Advertisement

International Journal of Speech Technology

, Volume 10, Issue 2–3, pp 63–74 | Cite as

Development of the compact English LVCSR acoustic model for embedded entertainment robot applications

  • Xavier Menéndez-Pidal
  • Ajay Patrikar
  • Lex Olorenshaw
  • Hitoshi Honda
Article

Abstract

In this paper we discuss two techniques to reduce the size of the acoustic model while maintaining or improving the accuracy of the recognition engine. The first technique, demiphone modeling, tries to reduce the redundancy existing in a context dependent state-clustered Hidden Markov Model (HMM). Three-state demiphones optimally designed from the triphone decision tree are introduced to drastically reduce the phone space of the acoustic model and to improve system accuracy. The second redundancy elimination technique is a more classical approach based on parameter tying. Similar vectors of variances in each HMM cluster are tied together to reduce the number of parameters. The closeness between the vectors of variances is measured using a Vector Quantizer (VQ) to maintain the information provided by the variances parameters. The paper also reports speech recognition improvements using assignment of variable number Gaussians per cluster and gender-based HMMs. The main motivation behind these techniques is to improve the acoustic model and at the same time lower its memory usage. These techniques may help in reducing memory and improving accuracy of an embedded Large Vocabulary Continuous Speech Recognition (LVCSR) application.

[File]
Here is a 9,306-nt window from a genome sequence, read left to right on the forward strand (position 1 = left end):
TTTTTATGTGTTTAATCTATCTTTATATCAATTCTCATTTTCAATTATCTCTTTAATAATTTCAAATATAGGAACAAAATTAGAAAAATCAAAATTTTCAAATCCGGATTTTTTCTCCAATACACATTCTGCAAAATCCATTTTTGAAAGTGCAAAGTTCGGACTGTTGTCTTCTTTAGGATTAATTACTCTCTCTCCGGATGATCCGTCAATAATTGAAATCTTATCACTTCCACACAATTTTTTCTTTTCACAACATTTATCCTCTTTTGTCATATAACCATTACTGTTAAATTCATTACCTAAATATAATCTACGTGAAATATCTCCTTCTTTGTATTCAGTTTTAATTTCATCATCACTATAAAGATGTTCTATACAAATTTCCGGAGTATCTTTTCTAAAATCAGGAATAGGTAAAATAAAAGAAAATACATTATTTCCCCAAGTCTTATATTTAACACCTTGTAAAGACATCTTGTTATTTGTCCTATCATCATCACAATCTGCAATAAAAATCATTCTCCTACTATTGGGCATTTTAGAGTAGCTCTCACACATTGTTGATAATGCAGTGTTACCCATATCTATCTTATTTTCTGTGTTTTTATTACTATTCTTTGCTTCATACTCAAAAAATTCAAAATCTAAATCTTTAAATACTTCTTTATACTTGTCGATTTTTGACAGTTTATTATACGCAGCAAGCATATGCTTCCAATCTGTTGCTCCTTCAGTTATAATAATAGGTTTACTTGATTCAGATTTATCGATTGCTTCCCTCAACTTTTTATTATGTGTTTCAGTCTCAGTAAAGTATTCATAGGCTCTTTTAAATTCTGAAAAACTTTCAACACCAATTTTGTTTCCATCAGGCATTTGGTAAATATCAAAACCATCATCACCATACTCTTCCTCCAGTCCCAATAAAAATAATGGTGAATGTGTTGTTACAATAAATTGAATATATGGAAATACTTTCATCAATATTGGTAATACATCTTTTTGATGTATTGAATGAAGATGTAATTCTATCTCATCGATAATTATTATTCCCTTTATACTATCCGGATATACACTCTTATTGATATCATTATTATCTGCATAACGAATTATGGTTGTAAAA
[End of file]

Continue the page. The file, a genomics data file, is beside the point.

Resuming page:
Keywords

Large Vocabulary Continuous Speech Recognition Acoustic modeling Hidden Markov Model Embedded speech recognition systems Redundancy elimination HMM parameters optimization HMM memory reduction Triphones Demiphones 

Preview

Unable to display preview. Download preview PDF.

Unable to display preview. Download preview PDF.

References

  1. Aubert, X., Haeb-Umbach, R., & Ney, H. (1993). Continuous mixture densities and linear discriminant analysis for improved context-dependent acoustic models. In Proc. ICASSP’93, Minneapolis (Vol. II, pp. 648–651) 1993. Google Scholar